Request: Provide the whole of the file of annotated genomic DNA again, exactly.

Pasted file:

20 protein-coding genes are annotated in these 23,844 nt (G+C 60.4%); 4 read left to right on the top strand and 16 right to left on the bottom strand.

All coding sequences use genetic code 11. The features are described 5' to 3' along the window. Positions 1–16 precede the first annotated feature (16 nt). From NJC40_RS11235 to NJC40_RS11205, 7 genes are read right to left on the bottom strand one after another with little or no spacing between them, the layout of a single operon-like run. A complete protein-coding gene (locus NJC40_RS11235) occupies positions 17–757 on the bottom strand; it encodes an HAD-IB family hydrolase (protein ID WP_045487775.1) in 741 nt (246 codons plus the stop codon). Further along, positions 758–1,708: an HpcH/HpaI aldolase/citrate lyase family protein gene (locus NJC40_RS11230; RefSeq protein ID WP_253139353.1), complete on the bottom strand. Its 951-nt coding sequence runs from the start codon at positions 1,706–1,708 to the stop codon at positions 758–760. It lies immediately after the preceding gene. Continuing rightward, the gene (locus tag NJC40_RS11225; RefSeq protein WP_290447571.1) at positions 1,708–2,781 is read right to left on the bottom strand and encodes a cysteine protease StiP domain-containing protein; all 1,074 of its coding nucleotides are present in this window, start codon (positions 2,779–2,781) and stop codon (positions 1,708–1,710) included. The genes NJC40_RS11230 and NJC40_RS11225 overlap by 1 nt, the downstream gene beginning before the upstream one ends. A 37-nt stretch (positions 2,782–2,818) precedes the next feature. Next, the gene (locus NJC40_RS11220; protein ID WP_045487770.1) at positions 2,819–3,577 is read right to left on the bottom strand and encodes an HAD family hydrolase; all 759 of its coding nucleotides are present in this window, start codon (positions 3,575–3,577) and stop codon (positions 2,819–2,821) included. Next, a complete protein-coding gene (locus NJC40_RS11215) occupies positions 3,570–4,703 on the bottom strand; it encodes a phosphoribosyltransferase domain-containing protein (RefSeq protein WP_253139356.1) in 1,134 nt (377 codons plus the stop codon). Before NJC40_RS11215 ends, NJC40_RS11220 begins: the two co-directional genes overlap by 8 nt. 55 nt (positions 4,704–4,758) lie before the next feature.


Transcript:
20 protein-coding genes are annotated in these 23,844 nt (G+C 60.4%); 4 read left to right on the top strand and 16 right to left on the bottom strand.

All coding sequences use genetic code 11. The features are described 5' to 3' along the window. Positions 1–16 precede the first annotated feature (16 nt). From NJC40_RS11235 to NJC40_RS11205, 7 genes are read right to left on the bottom strand one after another with little or no spacing between them, the layout of a single operon-like run. A complete protein-coding gene (locus NJC40_RS11235) occupies positions 17–757 on the bottom strand; it encodes an HAD-IB family hydrolase (protein ID WP_045487775.1) in 741 nt (246 codons plus the stop codon). Further along, positions 758–1,708: an HpcH/HpaI aldolase/citrate lyase family protein gene (locus NJC40_RS11230; RefSeq protein ID WP_253139353.1), complete on the bottom strand. Its 951-nt coding sequence runs from the start codon at positions 1,706–1,708 to the stop codon at positions 758–760. It lies immediately after the preceding gene. Continuing rightward, the gene (locus tag NJC40_RS11225; RefSeq protein WP_290447571.1) at positions 1,708–2,781 is read right to left on the bottom strand and encodes a cysteine protease StiP domain-containing protein; all 1,074 of its coding nucleotides are present in this window, start codon (positions 2,779–2,781) and stop codon (positions 1,708–1,710) included. The genes NJC40_RS11230 and NJC40_RS11225 overlap by 1 nt, the downstream gene beginning before the upstream one ends. A 37-nt stretch (positions 2,782–2,818) precedes the next feature. Next, the gene (locus NJC40_RS11220; protein ID WP_045487770.1) at positions 2,819–3,577 is read right to left on the bottom strand and encodes an HAD family hydrolase; all 759 of its coding nucleotides are present in this window, start codon (positions 3,575–3,577) and stop codon (positions 2,819–2,821) included. Next, a complete protein-coding gene (locus NJC40_RS11215) occupies positions 3,570–4,703 on the bottom strand; it encodes a phosphoribosyltransferase domain-containing protein (RefSeq protein WP_253139356.1) in 1,134 nt (377 codons plus the stop codon). Before NJC40_RS11215 ends, NJC40_RS11220 begins: the two co-directional genes overlap by 8 nt. 55 nt (positions 4,704–4,758) lie before the next feature.